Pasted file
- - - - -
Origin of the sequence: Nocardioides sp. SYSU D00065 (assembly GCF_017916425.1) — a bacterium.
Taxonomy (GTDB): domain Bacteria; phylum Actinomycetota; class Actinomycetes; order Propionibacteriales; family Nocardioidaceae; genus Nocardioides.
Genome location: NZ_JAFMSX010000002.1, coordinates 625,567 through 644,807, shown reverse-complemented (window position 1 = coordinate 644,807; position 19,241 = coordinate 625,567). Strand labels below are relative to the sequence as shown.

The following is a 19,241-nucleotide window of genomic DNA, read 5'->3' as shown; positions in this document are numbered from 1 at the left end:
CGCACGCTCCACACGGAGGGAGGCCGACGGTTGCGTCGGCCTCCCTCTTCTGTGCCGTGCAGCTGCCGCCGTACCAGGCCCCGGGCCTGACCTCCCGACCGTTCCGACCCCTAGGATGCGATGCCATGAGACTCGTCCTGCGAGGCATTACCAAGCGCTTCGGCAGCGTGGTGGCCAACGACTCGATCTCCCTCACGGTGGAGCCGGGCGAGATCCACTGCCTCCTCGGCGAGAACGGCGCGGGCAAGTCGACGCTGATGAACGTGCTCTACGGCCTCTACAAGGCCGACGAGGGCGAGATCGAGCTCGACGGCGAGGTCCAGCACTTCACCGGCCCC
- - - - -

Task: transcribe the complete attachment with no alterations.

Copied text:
Origin of the sequence: Nocardioides sp. SYSU D00065 (assembly GCF_017916425.1) — a bacterium.
Taxonomy (GTDB): domain Bacteria; phylum Actinomycetota; class Actinomycetes; order Propionibacteriales; family Nocardioidaceae; genus Nocardioides.
Genome location: NZ_JAFMSX010000002.1, coordinates 625,567 through 644,807, shown reverse-complemented (window position 1 = coordinate 644,807; position 19,241 = coordinate 625,567). Strand labels below are relative to the sequence as shown.

The following is a 19,241-nucleotide window of genomic DNA, read 5'->3' as shown; positions in this document are numbered from 1 at the left end:
CGCACGCTCCACACGGAGGGAGGCCGACGGTTGCGTCGGCCTCCCTCTTCTGTGCCGTGCAGCTGCCGCCGTACCAGGCCCCGGGCCTGACCTCCCGACCGTTCCGACCCCTAGGATGCGATGCCATGAGACTCGTCCTGCGAGGCATTACCAAGCGCTTCGGCAGCGTGGTGGCCAACGACTCGATCTCCCTCACGGTGGAGCCGGGCGAGATCCACTGCCTCCTCGGCGAGAACGGCGCGGGCAAGTCGACGCTGATGAACGTGCTCTACGGCCTCTACAAGGCCGACGAGGGCGAGATCGAGCTCGACGGCGAGGTCCAGCACTTCACCGGCCCC